When your automobile insurance bill arrives in the mail, it shows the premiums broken down into different sub-totals. Each one corresponds to a particular “coverage” or type of auto insurance. So what are they? Here is a quick primer…
1. PIP Insurance
In “no-fault” states like Florida, the basic coverage is Personal Injury Protection or “PIP” insurance. This insurance covers the driver and any uninsured passenger in the car (or any uninsured pedestrian or bicyclist) up to a particular “coverage limit” for medical expenses, lost wages or any out-of-pocket expenses arising from an accident.
It pays regardless of whether you are responsible for the accident or someone else is. That is why this coverage is sometimes called “no-fault.”
In Florida, PIP is the only kind of insurance that a driver needs in order to become licensed to drive. It covers 80% of medical expenses and 60% of lost income, up to $10,000.
2. Liability Insurance
Wherever you are, you should have “liability insurance.” This insurance covers injuries and damages, which you cause to others while you are driving. It pays if you are sued PLUS it pays for your defense.
This means your liability insurance provides you with an attorney at the insurance company’s expense to protect your interests. Many times, this is more important than coverage for the actual amount of the damages!
3. Medical Payments
This insurance is similar to PIP insurance, as it pays for your own medical expenses (and those of your passengers) regardless of who causes the accident. In “no-fault” states like Florida, it is supplemental to your PIP coverage, and covers both your PIP deductible and your medical expenses in excess of the mandatory PIP coverage.
4. Collision Coverage
This is coverage for damage, which occurs to your car in a collision. It is usually subject to a deductible, but the deductible might be reimbursed by the other person’s liability insurance, if he or she is at fault for the crash.
If you have collision coverage, your insurance company pays for your property damage (less your deductible) and then goes after the other person’s insurance company for reimbursement.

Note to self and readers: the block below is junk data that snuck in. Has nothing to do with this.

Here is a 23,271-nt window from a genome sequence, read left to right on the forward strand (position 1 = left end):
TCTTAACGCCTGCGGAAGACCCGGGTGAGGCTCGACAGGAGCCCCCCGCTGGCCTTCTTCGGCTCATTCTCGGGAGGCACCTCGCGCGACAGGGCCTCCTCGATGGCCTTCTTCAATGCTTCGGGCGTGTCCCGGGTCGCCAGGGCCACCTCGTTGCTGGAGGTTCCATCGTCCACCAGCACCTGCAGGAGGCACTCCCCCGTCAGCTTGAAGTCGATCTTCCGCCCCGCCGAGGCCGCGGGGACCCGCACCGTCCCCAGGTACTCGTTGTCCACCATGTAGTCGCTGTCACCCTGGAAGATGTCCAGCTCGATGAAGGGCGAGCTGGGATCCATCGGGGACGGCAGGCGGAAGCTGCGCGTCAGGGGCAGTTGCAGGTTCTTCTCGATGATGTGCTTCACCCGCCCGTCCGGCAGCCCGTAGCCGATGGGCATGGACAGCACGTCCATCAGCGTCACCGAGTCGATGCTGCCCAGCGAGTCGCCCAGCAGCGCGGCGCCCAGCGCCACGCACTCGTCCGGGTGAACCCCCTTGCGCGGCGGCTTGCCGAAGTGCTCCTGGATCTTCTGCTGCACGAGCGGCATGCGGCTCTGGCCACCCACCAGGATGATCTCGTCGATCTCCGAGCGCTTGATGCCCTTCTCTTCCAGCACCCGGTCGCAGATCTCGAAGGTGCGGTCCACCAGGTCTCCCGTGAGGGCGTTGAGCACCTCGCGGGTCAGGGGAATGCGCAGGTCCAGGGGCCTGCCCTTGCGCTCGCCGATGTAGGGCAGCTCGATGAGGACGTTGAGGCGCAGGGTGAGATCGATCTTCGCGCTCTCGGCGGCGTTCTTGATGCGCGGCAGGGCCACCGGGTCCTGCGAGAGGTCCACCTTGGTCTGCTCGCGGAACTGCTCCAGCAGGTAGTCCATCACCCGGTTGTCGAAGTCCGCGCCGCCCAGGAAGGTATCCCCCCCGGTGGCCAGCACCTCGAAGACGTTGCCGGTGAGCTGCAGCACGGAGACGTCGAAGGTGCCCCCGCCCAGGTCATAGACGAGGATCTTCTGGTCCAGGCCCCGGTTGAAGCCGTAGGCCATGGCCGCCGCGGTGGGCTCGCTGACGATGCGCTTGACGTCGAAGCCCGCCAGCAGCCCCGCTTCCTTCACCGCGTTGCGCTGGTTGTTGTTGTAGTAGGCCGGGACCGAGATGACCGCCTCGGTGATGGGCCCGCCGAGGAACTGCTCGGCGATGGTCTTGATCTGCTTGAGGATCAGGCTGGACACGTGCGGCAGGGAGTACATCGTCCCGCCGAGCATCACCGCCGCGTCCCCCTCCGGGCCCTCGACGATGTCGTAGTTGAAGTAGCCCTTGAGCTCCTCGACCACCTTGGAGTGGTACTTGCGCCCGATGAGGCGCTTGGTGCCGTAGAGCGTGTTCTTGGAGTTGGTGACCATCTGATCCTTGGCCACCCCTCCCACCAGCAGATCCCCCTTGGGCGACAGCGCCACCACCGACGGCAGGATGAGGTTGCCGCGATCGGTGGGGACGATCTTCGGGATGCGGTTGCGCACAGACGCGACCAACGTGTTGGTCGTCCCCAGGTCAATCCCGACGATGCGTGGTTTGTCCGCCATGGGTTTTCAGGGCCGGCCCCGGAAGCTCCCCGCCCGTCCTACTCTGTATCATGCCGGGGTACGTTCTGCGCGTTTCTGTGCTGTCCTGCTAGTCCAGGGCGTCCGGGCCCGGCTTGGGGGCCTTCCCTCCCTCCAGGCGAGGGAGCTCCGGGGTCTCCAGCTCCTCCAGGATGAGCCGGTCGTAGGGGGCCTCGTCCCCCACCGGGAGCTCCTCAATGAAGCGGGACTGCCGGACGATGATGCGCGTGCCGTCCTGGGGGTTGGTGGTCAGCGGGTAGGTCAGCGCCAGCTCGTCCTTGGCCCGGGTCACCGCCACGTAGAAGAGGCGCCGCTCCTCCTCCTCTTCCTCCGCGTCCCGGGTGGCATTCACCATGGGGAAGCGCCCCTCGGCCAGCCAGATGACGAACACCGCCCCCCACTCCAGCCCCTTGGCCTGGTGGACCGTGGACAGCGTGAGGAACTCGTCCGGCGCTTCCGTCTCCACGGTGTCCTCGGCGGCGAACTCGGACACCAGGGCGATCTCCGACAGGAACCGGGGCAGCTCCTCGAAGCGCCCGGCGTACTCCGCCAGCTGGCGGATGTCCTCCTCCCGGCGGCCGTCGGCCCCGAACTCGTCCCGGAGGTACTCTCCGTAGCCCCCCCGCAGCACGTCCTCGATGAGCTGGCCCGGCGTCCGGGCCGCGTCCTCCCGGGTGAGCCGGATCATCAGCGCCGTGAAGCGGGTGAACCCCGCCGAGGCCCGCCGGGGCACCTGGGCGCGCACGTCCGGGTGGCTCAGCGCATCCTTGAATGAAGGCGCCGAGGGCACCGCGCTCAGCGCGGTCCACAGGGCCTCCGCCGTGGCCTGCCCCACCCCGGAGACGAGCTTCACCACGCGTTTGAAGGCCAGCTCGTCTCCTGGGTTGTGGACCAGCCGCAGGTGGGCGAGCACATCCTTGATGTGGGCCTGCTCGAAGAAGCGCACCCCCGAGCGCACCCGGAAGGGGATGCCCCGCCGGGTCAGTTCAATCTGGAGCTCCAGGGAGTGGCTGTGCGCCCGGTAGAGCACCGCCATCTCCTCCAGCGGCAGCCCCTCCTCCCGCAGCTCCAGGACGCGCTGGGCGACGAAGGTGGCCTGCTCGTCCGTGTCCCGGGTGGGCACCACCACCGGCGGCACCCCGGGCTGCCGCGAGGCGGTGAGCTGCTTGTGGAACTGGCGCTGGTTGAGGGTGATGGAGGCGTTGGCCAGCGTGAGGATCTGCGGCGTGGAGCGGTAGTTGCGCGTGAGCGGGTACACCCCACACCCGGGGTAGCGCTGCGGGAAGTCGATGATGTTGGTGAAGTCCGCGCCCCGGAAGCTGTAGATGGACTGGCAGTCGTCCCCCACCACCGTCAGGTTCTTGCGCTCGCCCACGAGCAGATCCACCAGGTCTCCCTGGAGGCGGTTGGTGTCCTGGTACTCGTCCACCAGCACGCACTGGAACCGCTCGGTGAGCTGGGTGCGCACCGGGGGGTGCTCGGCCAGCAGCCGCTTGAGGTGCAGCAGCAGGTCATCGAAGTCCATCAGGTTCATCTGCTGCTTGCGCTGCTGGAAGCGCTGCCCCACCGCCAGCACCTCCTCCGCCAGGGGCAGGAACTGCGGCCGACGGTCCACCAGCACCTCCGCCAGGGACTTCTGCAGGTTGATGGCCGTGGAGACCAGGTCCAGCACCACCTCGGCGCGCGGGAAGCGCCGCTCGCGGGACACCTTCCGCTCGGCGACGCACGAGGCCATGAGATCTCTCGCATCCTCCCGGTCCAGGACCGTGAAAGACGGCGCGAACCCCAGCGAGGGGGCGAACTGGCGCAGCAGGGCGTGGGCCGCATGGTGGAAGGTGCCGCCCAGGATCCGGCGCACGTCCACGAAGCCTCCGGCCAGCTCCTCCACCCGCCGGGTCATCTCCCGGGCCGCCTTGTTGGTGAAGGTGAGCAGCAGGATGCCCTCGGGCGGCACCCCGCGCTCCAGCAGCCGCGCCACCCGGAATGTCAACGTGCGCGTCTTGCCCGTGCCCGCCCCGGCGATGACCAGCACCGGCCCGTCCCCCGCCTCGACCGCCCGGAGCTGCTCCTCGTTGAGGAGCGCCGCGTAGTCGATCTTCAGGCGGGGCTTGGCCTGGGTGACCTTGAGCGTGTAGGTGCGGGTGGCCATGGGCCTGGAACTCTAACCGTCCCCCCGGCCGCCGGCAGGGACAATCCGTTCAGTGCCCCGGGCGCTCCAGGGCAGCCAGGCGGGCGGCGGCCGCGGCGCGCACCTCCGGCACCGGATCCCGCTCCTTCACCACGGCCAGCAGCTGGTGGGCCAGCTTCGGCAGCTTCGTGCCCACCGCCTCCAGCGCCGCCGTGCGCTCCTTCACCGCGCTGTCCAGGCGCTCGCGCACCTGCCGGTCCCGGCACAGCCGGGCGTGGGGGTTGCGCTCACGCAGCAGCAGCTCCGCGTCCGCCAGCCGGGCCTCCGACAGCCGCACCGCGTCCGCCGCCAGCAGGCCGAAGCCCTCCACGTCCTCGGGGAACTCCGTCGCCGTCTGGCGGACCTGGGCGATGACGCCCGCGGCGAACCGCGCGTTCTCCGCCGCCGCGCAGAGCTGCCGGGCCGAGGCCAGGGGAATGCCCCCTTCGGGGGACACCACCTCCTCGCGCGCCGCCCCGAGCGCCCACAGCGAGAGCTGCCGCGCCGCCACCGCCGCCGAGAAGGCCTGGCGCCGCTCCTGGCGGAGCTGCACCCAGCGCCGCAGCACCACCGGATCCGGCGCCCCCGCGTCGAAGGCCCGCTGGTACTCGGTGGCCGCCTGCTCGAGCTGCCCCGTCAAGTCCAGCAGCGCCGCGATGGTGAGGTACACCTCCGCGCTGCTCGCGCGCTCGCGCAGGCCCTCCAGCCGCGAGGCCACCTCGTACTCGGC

If the other person has no insurance, then your damages are paid for (less your deductible) and your insurance company takes the loss. If your collision coverage pays, then it is up to your lawyer to go after the other person’s insurance company for the return of your deductible.
5. Comprehensive Coverage
This is very similar to “collision coverage,” except it covers damage to your car from anything other than a collision. This includes flood damage, wind damage, vandalism or the like. Once again, this coverage is subject to a deductible.
Every driver should have this insurance. It is a separate policy of liability insurance to cover irresponsible drivers who crash into you and not have insurance (or not have enough insurance.) It’s important because your PIP insurance may not be enough to pay for all of your damages. And there is nothing more frustrating than to find out that the person who ran into you has no insurance.
When you buy insurance, you get “UM/UIM” automatically unless you affirmatively decline it. It is remarkably inexpensive and is worth having. DO YOURSELF A FAVOR AND DON’T DECLINE IT!
Insurance companies aren’t always easy to love, but they perform a very important function. Never forget that driving is a dangerous activity, and any driver can be responsible for a catastrophic crash with just a moment’s inattention. Having adequate insurance coverage is absolutely essential. Don’t sell yourself short… it can happen to you.